Age Appropriate

Jodi Shenal by Jodi Shenal Additional Needs

Jodi Shenal

Jodi Shenal

I'm a stay-at-home mom with two amazing children. My son is on the Autism spectrum and my daughter has a rare genetic disorder and multiple disabil...

Age Appropriate

Parents of typically developing teens are more in tune to the current “must-haves” that girls wish for. I’m clueless, but I would imagine that trendy clothes and bags, friendship bracelets and tech gadgets make suitable gifts.

When my daughter turned 13 last year, I carefully sought out ideal birthday gifts for her. I thought about all the things that bring joy to her life. Having complex physical and intellectual disabilities, most of her favorite things don’t align with those of the teenage majority (except for her unwavering love of Taylor Swift!) As that realization has begun to sting less and less over time, she has taught me a priceless lesson:

Our cherished treasures don’t have to be age appropriate. They just need to be appropriate for us, as unique individuals.

If a toy, YouTube video or book brings her happiness, THAT’S ALL THAT MATTERS

Blippi videos, preschool songs, toy pianos and board booksfill her days with wonder. Her mornings begin with “Row, Row, Row Your Boat” and playing peek-a-boo when she wakes up. These are her favorites, and they are an integral part of her one-of-a-kind personality.

I was sad when my older son outgrew his young childhood interests. It seemed that precious stuffed animals and beloved story time snuggles quickly vanished. Overnight. Suddenly, he was too cool for The Wiggles and Winnie the Pooh. This time around, I find gratitude in this slowed-down pace of entering the teenage years. I don’t take it for granted. I’ve learned to view “growing up” in a whole new light and I appreciate all the extra time I’ve been gifted to spend in this whimsical world.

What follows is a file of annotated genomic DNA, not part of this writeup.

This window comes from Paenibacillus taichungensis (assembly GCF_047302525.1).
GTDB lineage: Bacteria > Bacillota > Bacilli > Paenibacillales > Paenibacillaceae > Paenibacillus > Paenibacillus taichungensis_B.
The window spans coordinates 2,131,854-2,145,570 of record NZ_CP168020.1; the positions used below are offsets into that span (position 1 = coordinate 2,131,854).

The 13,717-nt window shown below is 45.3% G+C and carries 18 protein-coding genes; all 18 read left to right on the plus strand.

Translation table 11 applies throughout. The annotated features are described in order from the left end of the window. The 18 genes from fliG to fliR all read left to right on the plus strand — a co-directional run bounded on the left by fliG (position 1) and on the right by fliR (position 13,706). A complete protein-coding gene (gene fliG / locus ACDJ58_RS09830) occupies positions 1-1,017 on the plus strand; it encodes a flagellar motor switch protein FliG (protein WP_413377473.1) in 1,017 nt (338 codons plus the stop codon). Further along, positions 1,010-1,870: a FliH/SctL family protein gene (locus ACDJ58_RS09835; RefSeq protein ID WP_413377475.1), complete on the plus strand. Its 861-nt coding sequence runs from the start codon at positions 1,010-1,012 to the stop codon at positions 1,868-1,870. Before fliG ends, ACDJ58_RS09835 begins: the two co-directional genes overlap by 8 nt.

Babyhood lasts longer here.

Toddlerhood continues into the teens here.

Long, sleepless nights carry on forever here.

But you know what? I wouldn’t trade any of it.

I’ve gained much wisdom from loving my daughter, and I’ve learned that we don’t have to ever fit into the norm.

If you see a young adult clutching his teddy bear in public or,

If you witness an adolescent singing “The Wheels on the Bus,”

Don’t hastily assume that they’re “too old for that.”

It’s OK if the things that delight our children with additional needs aren’t deemed as “age appropriate.” It’s perfectly fine if their prized possessions are intended for children YEARS younger than them.

I’ll gladly continue to listen to Taylor Swift, while reading The Very Hungry Caterpillar with my teen. They are both incredibly appropriate and completely perfect for her.

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